Before anyone in Britain condemns the French for this behaviour they should ask themselves this question - would things have been any different in Britain if we had been occupied by the Nazis? Remember, nobody in France or any of the occupied countries in 1940 knew if the British would ever return to the continent to liberate them and given the poor performance of the British and French armies in 1940 when they were completely outclassed by the German army it would not be surprising if most French people thought that the British would never be able to return and defeat the German army. Nobody knew if the Americans would ever enter the war and given how isolationist they were in 1940 it seemed highly doubtful. Given these facts is it surprising that most French people decided to live as best they could under occupation and try to get along with the Germans and not antagonise them.

The film which not surprisingly took a long time to be seen widely in France shows the defeat of the French army and the effect of the occupation and it concentrates on what happened in one French town.
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Most Recent Customer Reviews
5.0 out of 5 stars Five Stars
thank you
Published 2 hours ago by rosie2
5.0 out of 5 stars Five Stars
Published 7 days ago by Maureen
4.0 out of 5 stars Delivered well, good film.
I first saw the film in Canada, where we actually bought a TV in order to watch it when it was first broadcast there. Even now it is a powerful reminder of human nature.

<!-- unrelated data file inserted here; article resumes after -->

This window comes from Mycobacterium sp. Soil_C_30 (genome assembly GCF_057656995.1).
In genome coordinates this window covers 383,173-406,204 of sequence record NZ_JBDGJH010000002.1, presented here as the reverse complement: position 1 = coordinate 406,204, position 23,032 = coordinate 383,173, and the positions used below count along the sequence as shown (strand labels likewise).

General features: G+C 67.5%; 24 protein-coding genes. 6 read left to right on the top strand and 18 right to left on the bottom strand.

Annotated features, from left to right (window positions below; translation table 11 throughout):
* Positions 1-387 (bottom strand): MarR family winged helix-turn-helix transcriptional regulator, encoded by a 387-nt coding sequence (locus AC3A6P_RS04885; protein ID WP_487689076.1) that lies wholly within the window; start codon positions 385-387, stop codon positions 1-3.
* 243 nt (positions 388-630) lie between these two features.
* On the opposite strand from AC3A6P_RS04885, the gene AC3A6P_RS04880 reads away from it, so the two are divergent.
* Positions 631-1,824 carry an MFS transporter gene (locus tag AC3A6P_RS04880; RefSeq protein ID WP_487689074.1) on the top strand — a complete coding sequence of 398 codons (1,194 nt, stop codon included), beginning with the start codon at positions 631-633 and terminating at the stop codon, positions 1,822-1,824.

Published 4 months ago by madeleine stanford
4.0 out of 5 stars A documentary of its time
A hard watch at times due to it's length. Some really fascinating interviews shot in a way you wouldn't see in more modern documentaries. Read more
Published 5 months ago by Flink
4.0 out of 5 stars "Cinematic, conscientious and eternalized..."
German-born French-American documentary filmmaker Marcel Ophüls` documentary feature, made for television, which he co-wrote with French documentary filmmaker André... Read more
Published 8 months ago by Sindri
4.0 out of 5 stars French occupation WW11.
Excellent review of the French occupation by French & Germans involved. As an oral history it is fascinating & disturbing.
Published 10 months ago by Lachlan
4.0 out of 5 stars delivered on time but my palyer wouldn't download the first disc. My...
The French owning up. So much is covered up by the French and this was banned for many years in France.
Published 15 months ago by Derek Oliver Sibthorpe
1.0 out of 5 stars The Sorrow and the Pity (DVD)
Rather than hate it, I am simply extremely disappointed that the product was grossly non-merchantable quality. Read more
Published 16 months ago by B. F. Orme
5.0 out of 5 stars ESSENTIAL AMBIGUITIES
Should be compulsory viewing -

a. for far right sympathisers and apologists, to shame them;

b. Read more
Published 17 months ago by D. P. Hunter
5.0 out of 5 stars Everyone should view it
This is a DVD every person should view. Ask yourself when you view it "what would I have done?"
The DVD is about France under occupation in the Second World War, It... Read more
Published 18 months ago by Nicholas J Bates